Primordial Star 2 is the second from a series of eight unique tokens which involve layers of code-based systems that interact to produce an expanding mandala-like digital animation, inspired by the consistently shifting life cycle of stars. Over the token’s three-year cycle, it will spawn offspring—new stars and descendant tokens that will possess their own parameters and unique visual rendering software patterns.
Italian artist Davide Quayola sees technology as complementary to classical religious iconography and traditional landscape imagery. Most often referred to as Quayola, the artist works with many mediums, including audiovisual performance, video, sculpture, and works on paper. PP_F_024_2 is an NFT that draws inspiration from Impressionism and suggests a new understanding of the natural world through collaboration with technology. The work is an algorithmic composition that blends opposite realms: nature and technology, representation and abstraction, and, ultimately, the human and machine.
Inspired by the work of Vincent Van Gogh, Quayola visited the countryside in Provence some 130 years after the Dutch artist to capture some of the same iconic natural compositions. Quayola uses custom software to transform his source videos into algorithmic animations resembling real paint. PP_F_024_2, for example, was generated by the analysis of ultra-high-definition videos.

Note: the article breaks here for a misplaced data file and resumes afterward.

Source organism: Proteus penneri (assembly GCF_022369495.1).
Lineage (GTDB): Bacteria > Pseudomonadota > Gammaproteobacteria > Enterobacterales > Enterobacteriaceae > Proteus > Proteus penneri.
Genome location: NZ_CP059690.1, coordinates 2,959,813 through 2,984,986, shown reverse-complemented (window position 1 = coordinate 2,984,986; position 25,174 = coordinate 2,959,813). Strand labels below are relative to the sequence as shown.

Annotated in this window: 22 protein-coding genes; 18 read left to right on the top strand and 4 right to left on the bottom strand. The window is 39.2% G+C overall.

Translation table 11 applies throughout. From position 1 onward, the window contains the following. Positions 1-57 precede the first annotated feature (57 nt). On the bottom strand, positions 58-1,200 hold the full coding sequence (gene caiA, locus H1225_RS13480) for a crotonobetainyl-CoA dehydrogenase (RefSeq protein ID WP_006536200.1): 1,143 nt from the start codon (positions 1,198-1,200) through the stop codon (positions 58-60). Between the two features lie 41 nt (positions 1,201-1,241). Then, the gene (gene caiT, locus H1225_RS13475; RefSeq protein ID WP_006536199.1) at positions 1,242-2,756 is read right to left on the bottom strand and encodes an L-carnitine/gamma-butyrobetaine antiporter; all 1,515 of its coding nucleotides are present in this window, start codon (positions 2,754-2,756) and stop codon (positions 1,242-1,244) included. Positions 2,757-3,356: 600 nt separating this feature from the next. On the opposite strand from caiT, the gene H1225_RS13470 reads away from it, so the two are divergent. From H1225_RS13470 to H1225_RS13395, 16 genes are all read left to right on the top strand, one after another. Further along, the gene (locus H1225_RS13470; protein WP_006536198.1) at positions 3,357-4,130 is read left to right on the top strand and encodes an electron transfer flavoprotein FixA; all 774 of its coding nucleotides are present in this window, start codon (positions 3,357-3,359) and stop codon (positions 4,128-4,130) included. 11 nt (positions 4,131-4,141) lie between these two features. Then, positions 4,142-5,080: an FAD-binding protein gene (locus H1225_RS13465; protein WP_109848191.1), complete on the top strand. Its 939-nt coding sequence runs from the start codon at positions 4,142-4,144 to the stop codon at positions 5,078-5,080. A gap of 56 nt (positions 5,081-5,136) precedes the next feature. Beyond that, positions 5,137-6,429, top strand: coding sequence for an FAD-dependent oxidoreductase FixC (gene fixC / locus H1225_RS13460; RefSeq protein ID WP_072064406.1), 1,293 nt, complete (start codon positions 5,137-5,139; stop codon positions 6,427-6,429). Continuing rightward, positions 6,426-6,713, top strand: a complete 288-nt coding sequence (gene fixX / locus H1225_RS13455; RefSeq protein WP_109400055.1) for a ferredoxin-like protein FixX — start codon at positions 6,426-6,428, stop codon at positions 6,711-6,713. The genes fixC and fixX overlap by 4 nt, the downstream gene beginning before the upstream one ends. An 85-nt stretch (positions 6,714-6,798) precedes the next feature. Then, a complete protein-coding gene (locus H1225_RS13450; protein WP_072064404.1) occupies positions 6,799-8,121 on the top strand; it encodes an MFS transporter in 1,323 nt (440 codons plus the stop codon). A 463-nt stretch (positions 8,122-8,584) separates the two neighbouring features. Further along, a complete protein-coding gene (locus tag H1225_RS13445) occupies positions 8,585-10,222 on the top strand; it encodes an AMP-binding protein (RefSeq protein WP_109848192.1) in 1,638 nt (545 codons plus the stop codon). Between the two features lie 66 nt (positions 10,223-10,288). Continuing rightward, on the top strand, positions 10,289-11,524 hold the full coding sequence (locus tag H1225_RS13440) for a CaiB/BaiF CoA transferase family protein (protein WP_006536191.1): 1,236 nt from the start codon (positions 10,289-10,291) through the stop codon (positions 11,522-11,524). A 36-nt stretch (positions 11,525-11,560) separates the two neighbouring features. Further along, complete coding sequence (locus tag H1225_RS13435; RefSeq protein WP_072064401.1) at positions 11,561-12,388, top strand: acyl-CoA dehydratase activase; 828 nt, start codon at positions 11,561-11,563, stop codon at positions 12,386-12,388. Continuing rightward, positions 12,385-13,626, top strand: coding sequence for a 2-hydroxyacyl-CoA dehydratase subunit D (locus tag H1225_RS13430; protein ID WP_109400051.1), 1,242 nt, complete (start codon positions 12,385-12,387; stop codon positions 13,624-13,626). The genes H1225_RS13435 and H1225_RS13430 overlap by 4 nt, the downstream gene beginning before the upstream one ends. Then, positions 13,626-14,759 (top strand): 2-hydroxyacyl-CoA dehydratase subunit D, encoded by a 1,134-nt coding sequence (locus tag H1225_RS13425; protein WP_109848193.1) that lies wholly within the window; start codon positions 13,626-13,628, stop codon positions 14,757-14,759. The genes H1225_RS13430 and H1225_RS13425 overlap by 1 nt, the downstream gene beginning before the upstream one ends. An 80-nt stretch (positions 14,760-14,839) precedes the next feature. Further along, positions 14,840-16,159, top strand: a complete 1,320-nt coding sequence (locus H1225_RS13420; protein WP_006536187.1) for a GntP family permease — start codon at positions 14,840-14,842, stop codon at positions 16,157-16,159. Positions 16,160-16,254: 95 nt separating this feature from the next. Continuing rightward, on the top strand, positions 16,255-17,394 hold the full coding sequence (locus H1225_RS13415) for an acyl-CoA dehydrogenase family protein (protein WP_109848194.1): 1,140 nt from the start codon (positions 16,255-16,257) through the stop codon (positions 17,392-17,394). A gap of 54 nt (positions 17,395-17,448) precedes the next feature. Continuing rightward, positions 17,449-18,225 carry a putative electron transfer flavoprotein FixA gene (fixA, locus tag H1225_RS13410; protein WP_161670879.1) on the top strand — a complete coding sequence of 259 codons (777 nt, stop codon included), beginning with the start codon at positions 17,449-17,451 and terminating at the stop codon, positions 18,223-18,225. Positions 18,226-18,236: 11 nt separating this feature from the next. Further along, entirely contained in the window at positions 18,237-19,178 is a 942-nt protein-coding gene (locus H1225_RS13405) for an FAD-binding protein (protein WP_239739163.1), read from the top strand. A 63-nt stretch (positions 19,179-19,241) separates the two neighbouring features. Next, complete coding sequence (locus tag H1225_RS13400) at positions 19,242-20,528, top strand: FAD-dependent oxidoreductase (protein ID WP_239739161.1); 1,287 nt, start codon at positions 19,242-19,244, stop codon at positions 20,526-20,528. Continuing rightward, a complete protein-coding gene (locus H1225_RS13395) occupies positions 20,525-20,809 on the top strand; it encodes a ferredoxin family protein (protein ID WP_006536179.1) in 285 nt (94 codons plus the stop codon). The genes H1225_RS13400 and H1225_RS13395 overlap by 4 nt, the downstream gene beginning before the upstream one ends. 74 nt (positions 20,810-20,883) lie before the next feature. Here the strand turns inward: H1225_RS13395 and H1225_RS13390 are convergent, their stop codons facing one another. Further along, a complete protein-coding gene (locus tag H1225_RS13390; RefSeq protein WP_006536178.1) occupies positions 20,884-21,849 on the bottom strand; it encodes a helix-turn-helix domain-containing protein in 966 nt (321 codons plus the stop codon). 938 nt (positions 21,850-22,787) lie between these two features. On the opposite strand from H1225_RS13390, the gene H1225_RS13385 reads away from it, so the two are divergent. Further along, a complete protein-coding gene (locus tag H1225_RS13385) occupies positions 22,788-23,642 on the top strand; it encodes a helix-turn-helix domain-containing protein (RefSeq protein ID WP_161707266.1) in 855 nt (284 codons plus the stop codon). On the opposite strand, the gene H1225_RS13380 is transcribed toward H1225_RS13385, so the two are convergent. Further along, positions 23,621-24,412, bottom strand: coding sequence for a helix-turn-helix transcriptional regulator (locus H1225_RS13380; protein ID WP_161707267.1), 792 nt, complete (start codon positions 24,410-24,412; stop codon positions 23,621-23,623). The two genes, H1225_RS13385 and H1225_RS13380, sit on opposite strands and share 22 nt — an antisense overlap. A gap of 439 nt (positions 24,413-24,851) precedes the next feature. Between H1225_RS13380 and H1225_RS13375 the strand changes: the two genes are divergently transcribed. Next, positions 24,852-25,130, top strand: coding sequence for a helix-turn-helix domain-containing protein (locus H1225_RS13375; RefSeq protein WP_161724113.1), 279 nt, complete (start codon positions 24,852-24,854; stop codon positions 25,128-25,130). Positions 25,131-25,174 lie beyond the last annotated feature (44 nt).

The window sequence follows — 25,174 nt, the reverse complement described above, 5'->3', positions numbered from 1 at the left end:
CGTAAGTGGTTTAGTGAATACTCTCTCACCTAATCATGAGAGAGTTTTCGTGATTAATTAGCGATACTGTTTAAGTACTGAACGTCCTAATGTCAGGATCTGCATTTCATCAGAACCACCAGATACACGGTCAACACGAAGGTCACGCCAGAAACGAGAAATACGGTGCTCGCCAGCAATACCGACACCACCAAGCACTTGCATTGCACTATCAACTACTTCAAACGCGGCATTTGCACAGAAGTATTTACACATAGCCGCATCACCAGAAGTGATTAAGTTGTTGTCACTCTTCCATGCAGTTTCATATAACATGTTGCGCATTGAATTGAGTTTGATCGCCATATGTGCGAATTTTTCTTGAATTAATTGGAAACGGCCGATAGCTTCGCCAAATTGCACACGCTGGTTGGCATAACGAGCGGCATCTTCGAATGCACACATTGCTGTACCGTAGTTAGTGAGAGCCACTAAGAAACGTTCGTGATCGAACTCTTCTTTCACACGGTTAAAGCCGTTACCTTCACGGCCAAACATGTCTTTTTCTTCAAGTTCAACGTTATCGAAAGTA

Pindar Van Arman
Emerging Faces (2020)
Pindar Van Arman is an American artist, roboticist, and pioneer of digital art. Van Arman has been building robots for use in his artistic practice since 2015, and he has programmed software applications such as CrowdPainter, bitPaintr and CloudPainter. Using Artificial Intelligence (AI) software, Van Arman’s robots hold a brush and paint patterns directed by an algorithm.
A pioneer of digital art, Pindar Van Arman is an American artist and roboticist. Van Arman has been building robots for use in his artistic practice since 2005 and has programmed CrowdPainter, bitPaintr and CloudPainter. All based on Artificial Intelligence software, Van Arman directs his robots to hold a brush and paint a pattern directed by an algorithm.
Emerging Faces is the product of a collaboration between Van Arman and Robert “3D” Del Naja, a British street artist and a member of the electronic band Massive Attack. This work—an NFT accompanied by a physical work—combines Del Naja’s signature style with Van Arman’s technical coding abilities. A.I. layered the textures and colors of Del Naja’s paintings to create a composite idea of its dominant characteristics, as an exploration of facial recognition software.
Desmond Paul Henry
Desmond Paul Henry is among the greatest pioneers in early computer art, now critically digested as a paramount predecessor of Generative art. In the 1960s, he constructed three mechanical drawing machines, with technology based on the analogue bomb-sight computers used during World War II aircrafts. Inspired by the “peerless parabolas” of the computers’ inner mechanisms, Henry attempted to recreate the mechanical motions using biro pens, tube pens, ink pens to create abstract, curvilinear, repetitive line drawings on paper.
#287 is a physical artwork, created by one of Henry’s drawing machines in multi-colored biros on paper.